© 2013 Todd Tucker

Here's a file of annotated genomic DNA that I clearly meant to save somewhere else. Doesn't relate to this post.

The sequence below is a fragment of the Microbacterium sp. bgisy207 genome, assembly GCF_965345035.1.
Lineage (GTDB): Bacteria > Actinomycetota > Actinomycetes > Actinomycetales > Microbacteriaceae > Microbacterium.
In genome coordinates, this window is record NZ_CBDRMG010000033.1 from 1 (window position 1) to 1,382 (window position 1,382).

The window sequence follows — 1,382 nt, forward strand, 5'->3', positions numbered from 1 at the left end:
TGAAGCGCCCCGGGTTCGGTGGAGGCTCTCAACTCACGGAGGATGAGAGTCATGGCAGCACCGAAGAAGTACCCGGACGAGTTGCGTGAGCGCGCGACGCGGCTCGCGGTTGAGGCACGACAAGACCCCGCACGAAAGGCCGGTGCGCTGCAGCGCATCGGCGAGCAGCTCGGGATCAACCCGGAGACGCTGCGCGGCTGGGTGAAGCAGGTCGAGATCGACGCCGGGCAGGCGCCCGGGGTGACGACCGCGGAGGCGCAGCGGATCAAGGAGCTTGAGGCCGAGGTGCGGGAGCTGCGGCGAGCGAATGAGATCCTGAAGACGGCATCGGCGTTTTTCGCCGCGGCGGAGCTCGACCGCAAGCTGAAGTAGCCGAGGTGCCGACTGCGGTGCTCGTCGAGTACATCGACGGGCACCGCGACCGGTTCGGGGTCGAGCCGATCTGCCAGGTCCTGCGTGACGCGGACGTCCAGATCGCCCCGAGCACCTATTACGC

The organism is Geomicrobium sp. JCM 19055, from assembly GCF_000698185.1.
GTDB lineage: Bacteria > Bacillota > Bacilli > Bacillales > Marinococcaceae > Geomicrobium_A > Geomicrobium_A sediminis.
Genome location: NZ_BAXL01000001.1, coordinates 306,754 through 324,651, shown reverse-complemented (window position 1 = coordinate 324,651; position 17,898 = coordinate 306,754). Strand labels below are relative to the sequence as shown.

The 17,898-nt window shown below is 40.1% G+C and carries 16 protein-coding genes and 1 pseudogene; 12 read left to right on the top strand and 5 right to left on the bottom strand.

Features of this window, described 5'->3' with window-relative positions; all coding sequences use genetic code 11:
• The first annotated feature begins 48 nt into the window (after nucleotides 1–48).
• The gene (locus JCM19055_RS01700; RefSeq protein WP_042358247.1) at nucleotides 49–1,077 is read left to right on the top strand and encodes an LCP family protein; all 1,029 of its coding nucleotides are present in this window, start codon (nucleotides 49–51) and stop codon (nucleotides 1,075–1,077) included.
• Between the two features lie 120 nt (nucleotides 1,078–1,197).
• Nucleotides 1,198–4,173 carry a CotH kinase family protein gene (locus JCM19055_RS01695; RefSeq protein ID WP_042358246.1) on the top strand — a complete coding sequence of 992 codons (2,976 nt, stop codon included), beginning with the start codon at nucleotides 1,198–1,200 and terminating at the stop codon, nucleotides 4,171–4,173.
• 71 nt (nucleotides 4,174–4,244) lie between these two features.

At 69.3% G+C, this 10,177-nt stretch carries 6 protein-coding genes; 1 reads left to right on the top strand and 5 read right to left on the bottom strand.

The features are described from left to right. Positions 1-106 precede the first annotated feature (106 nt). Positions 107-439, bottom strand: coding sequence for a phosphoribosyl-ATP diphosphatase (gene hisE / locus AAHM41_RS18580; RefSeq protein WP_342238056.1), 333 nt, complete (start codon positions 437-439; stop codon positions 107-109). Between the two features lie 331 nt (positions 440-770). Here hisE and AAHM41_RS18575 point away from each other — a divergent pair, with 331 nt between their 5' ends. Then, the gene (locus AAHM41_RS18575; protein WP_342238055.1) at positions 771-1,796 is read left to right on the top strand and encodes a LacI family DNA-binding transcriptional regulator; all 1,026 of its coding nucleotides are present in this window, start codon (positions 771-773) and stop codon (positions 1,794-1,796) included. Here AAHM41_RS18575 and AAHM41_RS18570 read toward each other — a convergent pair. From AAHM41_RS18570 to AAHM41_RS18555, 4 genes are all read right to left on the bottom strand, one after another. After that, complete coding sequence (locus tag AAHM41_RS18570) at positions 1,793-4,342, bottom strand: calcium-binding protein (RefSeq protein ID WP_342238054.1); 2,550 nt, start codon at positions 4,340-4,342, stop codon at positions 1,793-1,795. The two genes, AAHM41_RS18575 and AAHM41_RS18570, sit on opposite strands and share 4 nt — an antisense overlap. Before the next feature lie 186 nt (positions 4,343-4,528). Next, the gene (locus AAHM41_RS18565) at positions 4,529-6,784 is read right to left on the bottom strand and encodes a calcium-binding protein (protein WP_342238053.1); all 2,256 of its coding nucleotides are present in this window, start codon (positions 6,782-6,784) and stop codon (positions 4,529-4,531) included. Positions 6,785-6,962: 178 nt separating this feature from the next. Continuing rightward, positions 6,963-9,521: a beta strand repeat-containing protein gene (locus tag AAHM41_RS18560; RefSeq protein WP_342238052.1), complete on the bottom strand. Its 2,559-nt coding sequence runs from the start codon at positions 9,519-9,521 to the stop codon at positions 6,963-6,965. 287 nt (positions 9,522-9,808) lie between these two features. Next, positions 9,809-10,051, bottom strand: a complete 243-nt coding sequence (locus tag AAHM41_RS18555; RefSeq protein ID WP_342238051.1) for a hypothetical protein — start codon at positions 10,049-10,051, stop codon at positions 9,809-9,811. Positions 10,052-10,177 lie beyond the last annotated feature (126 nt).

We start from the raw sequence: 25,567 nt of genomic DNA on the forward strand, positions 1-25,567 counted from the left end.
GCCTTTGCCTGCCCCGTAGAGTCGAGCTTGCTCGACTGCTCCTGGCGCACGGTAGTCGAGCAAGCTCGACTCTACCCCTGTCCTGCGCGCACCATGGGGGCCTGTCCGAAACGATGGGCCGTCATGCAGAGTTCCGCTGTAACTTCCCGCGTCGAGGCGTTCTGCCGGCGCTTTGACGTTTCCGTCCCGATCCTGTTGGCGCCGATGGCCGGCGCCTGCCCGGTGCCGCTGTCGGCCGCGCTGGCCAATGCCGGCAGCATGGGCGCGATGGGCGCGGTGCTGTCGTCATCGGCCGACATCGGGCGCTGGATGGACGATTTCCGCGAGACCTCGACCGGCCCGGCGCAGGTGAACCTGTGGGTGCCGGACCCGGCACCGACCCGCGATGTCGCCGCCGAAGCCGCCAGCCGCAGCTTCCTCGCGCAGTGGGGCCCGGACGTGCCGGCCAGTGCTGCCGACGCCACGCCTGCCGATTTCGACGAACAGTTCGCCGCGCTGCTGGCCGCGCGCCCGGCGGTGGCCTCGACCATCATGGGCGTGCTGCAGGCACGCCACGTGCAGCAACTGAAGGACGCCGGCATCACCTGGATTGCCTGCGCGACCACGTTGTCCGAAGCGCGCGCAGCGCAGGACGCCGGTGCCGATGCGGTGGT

Ghost Sub opens with a scene reminiscent of “There Will Come Soft Rains”: an automated environment, eerily chugging along through its pre-programmed routines, an imitation of life in the midst of death. The USS Boise has gone silent, her crew unresponsive, the ship steaming toward the coast of Hong Kong. Lt. Danny Tabo, whose heroics helped saved the Alabama in Collapse Depth, here returns with his XO to track and intercept the too-silent and too-deep Boise before it finds itself in Chinese waters. It’s a daunting technical challenge, though the mystery of what happened to the boat is not for Tabo and the others to solve, but is instead directly revealed to the reader through flashbacks and hinted at to shoreside medical authorities who hasten to squelch a dangerous and incredibly virulent viral outbreak. The only weakness in the novel is that part of the initial setup is made by two characters being irrational, one of them so incredibly so that it nearly disrupted my immersion. Characterization is still strong, though, and the threat of a pandemic made the novel particularly of interest to a reader in the age of ‘rona.